Despite DeKalb being roughly 6,000 miles away from Japan, the seismic station on campus at NIU was able to detect the devastating March 11 earthquake and record a seismogram.
A seismogram is an image created by a seismograph, a device used to record earthquake vibrations.
NIU geology professor Philip Carpenter still was reviewing digitized recordings Monday, March 14, from the magnitude-9.0 quake that occurred off the eastern coast of Japan, touching off a deadly tsunami.
“The waves go through the earth and cause vibrations,” Carpenter said. “Even here in DeKalb, you can get small vibrations in the ground. I’m confident we recorded aftershocks from the Japanese quake as well.”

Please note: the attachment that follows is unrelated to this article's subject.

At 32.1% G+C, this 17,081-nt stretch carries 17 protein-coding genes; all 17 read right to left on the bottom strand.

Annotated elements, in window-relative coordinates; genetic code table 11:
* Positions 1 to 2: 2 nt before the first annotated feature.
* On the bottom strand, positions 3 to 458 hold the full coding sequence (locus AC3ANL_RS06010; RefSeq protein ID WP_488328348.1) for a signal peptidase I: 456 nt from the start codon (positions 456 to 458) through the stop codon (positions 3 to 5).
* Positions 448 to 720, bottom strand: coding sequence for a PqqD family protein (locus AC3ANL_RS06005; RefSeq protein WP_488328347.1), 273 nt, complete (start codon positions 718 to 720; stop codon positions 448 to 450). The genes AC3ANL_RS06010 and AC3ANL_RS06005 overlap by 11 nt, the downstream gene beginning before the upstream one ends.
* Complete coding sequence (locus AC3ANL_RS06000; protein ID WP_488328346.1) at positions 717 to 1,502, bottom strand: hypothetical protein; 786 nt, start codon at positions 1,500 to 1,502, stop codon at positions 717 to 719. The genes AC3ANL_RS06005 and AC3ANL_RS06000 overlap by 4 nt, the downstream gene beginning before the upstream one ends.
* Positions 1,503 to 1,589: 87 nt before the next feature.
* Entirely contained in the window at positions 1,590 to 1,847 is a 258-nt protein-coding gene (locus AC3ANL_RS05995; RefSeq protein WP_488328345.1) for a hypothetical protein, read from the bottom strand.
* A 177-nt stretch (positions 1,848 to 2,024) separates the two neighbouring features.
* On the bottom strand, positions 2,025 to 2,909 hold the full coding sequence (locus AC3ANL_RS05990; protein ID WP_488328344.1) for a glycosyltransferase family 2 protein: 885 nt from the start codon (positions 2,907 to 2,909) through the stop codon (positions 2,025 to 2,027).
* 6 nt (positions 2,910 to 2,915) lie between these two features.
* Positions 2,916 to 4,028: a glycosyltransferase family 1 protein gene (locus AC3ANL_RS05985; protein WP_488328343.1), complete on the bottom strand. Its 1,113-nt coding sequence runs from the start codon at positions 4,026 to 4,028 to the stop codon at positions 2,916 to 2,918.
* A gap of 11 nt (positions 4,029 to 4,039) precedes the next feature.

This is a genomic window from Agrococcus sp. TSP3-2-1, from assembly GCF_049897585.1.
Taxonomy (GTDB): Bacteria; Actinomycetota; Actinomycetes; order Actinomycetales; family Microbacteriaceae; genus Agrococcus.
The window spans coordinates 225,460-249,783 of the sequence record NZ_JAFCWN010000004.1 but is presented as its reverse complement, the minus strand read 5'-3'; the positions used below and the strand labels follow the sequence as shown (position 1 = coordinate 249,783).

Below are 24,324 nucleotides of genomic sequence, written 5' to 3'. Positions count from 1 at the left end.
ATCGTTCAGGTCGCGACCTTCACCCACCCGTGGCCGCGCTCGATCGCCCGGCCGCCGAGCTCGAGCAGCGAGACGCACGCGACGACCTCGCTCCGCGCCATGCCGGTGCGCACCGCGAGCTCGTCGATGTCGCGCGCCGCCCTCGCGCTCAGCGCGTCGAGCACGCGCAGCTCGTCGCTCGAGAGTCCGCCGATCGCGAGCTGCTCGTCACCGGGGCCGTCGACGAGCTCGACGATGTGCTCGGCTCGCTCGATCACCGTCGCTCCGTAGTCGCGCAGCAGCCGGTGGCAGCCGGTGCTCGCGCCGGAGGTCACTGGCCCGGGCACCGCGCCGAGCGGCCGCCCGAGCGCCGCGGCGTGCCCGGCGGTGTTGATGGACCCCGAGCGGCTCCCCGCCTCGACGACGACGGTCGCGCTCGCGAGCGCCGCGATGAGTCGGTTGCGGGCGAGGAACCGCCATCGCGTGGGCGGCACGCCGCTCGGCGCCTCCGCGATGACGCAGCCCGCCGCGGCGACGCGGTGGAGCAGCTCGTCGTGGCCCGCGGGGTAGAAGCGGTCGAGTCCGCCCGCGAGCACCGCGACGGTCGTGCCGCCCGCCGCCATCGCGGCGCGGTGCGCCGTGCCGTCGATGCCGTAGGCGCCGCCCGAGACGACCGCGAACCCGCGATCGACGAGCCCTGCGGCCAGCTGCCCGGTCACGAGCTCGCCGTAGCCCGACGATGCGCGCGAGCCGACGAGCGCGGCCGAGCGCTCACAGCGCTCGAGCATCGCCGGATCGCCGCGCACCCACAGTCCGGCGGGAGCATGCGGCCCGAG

Carpenter said it’s not unusual for NIU’s seismic station, located in the basement of Davis Hall, to record earthquakes in Japan with a magnitude of 6 or greater.
The station also recorded the Indonesian quakes of 2004 and 2005, as well as the Chilean earthquake in February 2010, and it regularly records data on any temblor of magnitude 5 or greater in the United States.
“The instrument we have magnifies ground motion millions of times,” Carpenter told WIFR-TV in Rockford.
Geology Professor Philip Carpenter is interviewed on WIFR-TV
Compared to the magnitude-3.8 quake that rattled northern Illinois 13 months ago, the Japanese quake released “something like 24 million times as much energy.”
Carpenter plans to display the seismogram images in his geology classes when students return next week from spring break.